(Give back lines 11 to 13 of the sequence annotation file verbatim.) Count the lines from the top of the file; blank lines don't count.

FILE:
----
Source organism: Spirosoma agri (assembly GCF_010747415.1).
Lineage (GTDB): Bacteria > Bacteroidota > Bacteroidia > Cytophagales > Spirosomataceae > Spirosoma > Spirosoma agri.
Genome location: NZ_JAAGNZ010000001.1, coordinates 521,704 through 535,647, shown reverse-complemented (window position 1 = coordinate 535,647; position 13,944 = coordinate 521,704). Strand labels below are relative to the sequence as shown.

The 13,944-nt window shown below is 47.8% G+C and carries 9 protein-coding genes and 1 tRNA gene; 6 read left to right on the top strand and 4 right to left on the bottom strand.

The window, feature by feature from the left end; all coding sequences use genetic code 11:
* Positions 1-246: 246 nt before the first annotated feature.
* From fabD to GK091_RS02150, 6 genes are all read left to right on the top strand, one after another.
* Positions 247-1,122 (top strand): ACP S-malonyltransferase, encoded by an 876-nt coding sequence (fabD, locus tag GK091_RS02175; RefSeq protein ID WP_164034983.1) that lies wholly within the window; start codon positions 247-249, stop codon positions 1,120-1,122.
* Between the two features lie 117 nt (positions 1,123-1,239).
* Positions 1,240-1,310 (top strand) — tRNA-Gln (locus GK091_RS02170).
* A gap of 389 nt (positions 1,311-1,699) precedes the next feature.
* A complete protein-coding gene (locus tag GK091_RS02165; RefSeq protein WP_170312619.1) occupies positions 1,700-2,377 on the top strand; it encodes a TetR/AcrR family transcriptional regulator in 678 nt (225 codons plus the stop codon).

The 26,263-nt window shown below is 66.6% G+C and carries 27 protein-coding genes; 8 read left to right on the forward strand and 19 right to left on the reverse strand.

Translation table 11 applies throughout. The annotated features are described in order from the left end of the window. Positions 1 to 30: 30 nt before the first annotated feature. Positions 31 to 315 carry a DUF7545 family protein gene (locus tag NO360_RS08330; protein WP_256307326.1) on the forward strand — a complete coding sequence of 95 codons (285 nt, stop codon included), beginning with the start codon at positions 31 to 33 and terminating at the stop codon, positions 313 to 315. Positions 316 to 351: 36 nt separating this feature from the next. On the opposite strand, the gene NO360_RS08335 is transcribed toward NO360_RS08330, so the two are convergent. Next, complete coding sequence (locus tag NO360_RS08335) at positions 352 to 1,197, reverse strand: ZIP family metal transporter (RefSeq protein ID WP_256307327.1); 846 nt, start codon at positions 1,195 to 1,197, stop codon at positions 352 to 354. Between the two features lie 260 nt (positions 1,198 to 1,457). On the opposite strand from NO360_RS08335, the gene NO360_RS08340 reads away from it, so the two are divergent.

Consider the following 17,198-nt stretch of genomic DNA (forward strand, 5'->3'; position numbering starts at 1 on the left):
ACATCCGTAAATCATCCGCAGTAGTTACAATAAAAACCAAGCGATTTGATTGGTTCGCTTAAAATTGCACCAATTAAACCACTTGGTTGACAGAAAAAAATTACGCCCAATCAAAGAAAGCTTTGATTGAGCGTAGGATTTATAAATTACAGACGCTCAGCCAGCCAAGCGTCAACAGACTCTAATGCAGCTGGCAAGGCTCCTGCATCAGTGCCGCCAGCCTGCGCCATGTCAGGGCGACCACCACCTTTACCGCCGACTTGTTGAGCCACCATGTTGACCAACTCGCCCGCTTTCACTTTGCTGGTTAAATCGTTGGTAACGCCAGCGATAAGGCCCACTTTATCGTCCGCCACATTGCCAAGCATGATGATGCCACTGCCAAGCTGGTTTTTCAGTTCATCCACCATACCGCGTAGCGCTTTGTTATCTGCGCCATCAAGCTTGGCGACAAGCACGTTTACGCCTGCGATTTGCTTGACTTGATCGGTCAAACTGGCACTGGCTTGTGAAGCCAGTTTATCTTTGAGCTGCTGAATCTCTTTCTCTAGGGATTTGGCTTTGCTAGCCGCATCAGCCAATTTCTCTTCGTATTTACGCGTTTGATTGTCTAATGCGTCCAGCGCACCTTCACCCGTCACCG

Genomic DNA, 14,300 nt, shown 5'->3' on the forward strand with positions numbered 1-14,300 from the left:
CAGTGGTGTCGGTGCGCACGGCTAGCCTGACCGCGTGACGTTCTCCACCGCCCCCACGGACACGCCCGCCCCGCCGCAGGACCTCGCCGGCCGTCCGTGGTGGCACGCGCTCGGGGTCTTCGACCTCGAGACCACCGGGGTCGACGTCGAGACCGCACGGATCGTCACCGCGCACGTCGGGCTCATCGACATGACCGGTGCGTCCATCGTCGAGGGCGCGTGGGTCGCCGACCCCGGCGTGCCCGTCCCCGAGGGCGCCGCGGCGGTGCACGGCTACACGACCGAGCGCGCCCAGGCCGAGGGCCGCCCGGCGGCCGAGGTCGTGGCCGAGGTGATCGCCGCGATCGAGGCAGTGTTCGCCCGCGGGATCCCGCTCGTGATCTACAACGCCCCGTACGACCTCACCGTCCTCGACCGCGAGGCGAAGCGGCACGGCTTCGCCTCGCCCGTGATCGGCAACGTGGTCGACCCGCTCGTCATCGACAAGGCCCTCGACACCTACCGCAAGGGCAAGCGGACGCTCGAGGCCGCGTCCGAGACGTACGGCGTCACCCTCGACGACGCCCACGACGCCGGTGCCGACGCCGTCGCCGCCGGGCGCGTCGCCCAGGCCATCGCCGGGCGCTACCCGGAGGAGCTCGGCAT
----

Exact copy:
* A gap of 389 nt (positions 1,311-1,699) precedes the next feature.
* A complete protein-coding gene (locus tag GK091_RS02165; RefSeq protein WP_170312619.1) occupies positions 1,700-2,377 on the top strand; it encodes a TetR/AcrR family transcriptional regulator in 678 nt (225 codons plus the stop codon).

The 26,263-nt window shown below is 66.6% G+C and carries 27 protein-coding genes; 8 read left to right on the forward strand and 19 right to left on the reverse strand.